Next Monday we open THE GREAT COMMUNIST BANK ROBBERY, Alexandru Solomon’s documentary that is both a bizarre recreation of a crime of which the motive is still difficult to fathom and an astonishing evocation of a lost world of Romanian Stalinism. The title has at least two different meanings—it is, at the same time, a documentary, an inquiry, and a memoir; three films rolled into one that can be easily defined by means of a single epithet—staggering. And I don’t even know what staggers more… The fact that a handful of young people robbed the National Bank of Romania in cold blood in 1959? The fact that the youngsters proved to be not your average gangsters but Jewish intellectuals thrown out of the Communist Party? The fact that after being caught they where forced to “act out” their own parts in a propaganda movie—titled THE RECONSTITUTION directed by Virgil Calotescu, a “cineaste” who would put even poor Ed Wood to shame? The fact that the only survivors of this unique case in the history of the Romanian criminology are either friends of the “guilty parties” who emigrated or Securitate tormentors who freely tortured all suspects they could lay their hands on? Or, finally, the fact that one of those butchers shamelessly talks in front of the camera about his bravado? The film is an example of essential national cinema, both in terms of subject matter and history, and, again, it can be perceived, from the outside, as a morbid curiosity. Nevertheless it provides a view into the world which has been increasingly populating American cinemas with films like THE DETAH OF MR. LAZERASCU, 12:08 EAST OF BUCHAREST, and 4 MONTHS, 3 WEEKS, AND 2 DAYS. If you’ve seen any of these films, I can’t recommend enough that this is essential viewing.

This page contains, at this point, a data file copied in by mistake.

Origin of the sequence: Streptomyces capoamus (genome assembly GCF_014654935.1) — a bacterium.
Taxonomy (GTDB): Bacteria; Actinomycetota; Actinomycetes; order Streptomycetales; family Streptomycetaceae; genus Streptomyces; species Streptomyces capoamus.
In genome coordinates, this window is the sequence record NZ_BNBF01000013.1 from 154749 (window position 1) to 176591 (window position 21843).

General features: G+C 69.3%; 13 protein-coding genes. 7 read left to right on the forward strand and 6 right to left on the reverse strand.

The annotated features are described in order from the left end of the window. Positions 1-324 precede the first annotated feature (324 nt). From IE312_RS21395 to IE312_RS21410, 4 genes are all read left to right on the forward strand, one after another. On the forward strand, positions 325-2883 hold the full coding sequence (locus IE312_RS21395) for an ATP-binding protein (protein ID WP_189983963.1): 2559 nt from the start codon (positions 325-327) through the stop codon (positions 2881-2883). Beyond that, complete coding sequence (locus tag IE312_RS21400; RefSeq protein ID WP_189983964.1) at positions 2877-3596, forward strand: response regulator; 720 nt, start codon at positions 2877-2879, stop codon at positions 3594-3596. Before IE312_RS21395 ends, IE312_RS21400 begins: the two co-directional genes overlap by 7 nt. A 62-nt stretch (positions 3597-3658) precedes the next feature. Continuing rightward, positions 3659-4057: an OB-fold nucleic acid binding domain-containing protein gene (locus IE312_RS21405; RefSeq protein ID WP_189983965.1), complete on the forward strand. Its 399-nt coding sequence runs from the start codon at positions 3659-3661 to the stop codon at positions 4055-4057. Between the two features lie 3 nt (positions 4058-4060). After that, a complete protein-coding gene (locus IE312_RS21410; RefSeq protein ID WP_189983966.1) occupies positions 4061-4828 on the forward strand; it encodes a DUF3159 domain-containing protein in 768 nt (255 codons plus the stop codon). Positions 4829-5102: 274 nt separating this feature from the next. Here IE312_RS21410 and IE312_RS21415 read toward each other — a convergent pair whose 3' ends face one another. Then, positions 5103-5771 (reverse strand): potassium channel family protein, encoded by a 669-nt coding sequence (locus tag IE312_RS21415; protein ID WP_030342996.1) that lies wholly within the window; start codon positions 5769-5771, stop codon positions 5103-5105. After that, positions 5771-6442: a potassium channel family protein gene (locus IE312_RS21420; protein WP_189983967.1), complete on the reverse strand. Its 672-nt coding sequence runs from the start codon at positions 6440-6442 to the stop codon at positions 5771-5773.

For an interview with the director in which he discusses how he came across the story check out the BBC.
For more on the recent emergence of Romanian cinema check out the NY Times.